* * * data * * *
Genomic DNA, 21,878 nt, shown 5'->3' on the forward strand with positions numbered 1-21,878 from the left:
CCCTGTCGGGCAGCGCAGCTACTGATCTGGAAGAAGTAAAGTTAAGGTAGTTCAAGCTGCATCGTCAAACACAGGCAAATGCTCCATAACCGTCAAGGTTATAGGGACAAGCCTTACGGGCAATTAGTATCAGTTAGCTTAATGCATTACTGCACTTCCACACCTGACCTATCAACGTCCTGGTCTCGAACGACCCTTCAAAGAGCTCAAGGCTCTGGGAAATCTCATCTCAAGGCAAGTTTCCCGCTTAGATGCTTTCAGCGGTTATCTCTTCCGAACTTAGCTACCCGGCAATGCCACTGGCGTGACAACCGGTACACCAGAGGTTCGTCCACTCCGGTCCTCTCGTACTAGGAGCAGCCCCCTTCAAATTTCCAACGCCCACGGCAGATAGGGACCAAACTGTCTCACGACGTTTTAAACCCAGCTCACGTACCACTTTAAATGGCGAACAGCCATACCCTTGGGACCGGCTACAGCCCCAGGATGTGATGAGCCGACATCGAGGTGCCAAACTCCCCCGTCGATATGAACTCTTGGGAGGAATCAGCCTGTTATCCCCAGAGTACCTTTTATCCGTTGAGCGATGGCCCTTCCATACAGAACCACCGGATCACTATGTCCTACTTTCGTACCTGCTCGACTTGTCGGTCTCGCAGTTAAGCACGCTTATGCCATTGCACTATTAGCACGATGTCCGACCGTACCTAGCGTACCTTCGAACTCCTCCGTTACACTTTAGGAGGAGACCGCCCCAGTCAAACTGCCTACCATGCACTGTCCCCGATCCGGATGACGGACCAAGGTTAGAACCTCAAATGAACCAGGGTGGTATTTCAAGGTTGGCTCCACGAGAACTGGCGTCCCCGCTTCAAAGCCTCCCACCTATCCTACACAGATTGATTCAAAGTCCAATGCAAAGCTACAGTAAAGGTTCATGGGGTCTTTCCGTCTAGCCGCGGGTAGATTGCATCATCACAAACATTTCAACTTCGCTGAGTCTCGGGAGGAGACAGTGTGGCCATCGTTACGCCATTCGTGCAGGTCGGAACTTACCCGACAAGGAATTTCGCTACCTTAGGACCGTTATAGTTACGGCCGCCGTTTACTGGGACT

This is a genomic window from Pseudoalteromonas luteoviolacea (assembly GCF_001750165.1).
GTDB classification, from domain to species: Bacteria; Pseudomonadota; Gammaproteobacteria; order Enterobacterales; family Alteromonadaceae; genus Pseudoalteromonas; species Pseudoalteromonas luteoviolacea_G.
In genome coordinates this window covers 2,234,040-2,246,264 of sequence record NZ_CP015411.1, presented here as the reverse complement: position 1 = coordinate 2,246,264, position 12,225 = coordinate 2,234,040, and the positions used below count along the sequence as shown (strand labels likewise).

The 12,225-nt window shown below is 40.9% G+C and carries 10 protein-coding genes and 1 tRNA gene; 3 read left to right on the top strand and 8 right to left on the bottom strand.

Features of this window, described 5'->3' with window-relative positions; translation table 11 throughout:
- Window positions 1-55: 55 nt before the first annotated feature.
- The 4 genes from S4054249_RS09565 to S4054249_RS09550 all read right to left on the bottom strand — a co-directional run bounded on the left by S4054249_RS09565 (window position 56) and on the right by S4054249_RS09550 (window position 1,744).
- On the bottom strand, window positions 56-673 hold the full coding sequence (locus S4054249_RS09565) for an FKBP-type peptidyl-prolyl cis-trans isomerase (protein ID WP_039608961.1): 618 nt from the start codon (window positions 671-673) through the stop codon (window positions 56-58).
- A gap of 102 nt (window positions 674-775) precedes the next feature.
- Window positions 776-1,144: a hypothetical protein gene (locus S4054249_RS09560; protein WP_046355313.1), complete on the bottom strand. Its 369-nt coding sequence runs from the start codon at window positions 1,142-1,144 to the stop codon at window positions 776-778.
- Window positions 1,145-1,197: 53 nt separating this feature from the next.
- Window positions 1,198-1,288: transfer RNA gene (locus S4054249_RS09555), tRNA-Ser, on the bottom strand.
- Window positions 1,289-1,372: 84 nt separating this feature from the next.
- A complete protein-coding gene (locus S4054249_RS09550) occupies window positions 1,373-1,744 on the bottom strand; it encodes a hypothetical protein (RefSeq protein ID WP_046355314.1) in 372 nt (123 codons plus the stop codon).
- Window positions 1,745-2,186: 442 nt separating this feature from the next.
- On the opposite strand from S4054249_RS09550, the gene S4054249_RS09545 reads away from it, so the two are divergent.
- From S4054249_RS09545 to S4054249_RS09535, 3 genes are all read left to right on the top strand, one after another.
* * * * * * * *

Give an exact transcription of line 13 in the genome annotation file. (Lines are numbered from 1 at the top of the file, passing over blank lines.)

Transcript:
- Window positions 1,145-1,197: 53 nt separating this feature from the next.